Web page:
Based on the novel by Roberto Saviano (“Gomorrah”), Piranhas follows fifteen year-old Nicola (newcomer Francesco Di Napoli) who lives with his mother and younger brother in the Sanità neighborhood of Naples, a place that has been controlled by the Camorra mafia for centuries.
Dreaming of a life lush with designer clothing and elite nightclub bottle service, Nicola and his naive group of friends begin selling drugs, an entryway into the violent, power-hungry world of crime that begins to threaten their innocence, relationships, and safety of their families.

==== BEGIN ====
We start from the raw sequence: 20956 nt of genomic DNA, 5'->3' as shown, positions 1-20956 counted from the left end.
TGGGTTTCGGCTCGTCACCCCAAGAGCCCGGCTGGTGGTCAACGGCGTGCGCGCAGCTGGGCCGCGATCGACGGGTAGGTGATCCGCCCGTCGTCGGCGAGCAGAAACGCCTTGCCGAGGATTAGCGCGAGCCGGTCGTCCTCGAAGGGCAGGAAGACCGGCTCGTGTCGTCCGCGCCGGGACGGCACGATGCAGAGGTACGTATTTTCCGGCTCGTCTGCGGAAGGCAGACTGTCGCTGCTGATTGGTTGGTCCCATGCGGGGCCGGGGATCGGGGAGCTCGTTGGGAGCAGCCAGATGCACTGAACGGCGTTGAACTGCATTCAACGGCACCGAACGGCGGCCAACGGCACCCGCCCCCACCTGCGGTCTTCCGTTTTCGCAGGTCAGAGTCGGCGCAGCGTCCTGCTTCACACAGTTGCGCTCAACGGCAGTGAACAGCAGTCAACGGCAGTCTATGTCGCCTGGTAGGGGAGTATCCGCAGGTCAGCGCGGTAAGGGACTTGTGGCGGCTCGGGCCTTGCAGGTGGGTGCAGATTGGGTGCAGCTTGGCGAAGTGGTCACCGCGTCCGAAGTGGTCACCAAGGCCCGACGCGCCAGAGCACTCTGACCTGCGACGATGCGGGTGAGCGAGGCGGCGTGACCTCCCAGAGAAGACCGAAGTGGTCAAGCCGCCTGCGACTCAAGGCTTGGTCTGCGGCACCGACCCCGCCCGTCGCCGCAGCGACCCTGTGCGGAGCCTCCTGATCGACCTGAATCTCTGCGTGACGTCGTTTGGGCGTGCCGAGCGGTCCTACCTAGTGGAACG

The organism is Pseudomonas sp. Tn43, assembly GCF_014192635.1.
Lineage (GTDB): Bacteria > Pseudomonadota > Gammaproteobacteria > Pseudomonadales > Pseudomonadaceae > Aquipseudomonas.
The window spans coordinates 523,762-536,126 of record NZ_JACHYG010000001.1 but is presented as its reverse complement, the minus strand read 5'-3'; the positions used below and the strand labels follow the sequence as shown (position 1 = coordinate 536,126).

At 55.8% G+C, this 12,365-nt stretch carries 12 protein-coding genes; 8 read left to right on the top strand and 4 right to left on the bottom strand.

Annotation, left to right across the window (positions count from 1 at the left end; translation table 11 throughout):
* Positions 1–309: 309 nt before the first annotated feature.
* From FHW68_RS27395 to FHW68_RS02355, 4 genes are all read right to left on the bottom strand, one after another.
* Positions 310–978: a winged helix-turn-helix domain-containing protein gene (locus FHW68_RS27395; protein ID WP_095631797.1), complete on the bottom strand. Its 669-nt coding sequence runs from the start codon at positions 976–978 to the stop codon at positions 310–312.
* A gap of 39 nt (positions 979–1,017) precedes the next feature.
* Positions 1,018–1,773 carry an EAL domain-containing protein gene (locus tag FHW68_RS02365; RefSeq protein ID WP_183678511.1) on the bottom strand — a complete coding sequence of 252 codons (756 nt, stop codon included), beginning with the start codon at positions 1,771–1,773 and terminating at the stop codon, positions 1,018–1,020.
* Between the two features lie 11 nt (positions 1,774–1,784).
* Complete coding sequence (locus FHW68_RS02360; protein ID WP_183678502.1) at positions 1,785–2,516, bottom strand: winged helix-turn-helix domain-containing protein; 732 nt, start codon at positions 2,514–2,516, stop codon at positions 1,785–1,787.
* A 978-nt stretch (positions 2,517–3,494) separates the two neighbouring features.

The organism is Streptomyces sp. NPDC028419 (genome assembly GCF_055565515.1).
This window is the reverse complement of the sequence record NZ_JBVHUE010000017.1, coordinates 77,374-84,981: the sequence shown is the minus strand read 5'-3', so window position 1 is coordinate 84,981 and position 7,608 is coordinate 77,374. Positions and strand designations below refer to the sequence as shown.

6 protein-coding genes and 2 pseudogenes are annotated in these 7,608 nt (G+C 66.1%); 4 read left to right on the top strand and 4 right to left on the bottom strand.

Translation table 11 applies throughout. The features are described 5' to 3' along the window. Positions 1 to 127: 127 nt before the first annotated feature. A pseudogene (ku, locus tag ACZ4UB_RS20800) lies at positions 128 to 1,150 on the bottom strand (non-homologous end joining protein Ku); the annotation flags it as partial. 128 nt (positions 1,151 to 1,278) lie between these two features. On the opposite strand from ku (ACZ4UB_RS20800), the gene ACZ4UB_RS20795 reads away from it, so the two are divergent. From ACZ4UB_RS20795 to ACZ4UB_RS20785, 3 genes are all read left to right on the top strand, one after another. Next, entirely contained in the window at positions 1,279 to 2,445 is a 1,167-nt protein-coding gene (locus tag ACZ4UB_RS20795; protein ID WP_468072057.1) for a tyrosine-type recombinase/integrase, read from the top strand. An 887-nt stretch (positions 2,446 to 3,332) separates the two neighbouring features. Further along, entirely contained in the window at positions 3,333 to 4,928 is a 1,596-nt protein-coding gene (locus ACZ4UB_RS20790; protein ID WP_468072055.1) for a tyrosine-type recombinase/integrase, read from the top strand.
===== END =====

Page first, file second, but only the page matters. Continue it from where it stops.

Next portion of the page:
Though it isn’t an explicitly gay movie, Piranhas is peppered with subtle homoeroticism, taking a close look at masculinity in a society influenced so heavily by organized crime. When asked about the film’s gay sensibility and undertones, director Claudio Giovannesi acknowledged the presence of homosexual attraction, saying “all the kisses, it’s not something that I asked them to do. They came up with that. That’s something they suggested. An interesting thing is that there’s a scene where you see a transsexual person and that’s very widely accepted there (in Naples) because in that culture a lot of those kids had their first sexual experience with what is called in that city ‘femminiello’. Which is strange, because it’s a very macho world, very chauvinistic, in which women are relegated to subordinate positions and the myth of the strong man is ever present. Having said that, it is a lot less homophobic compared to other Italian realities.”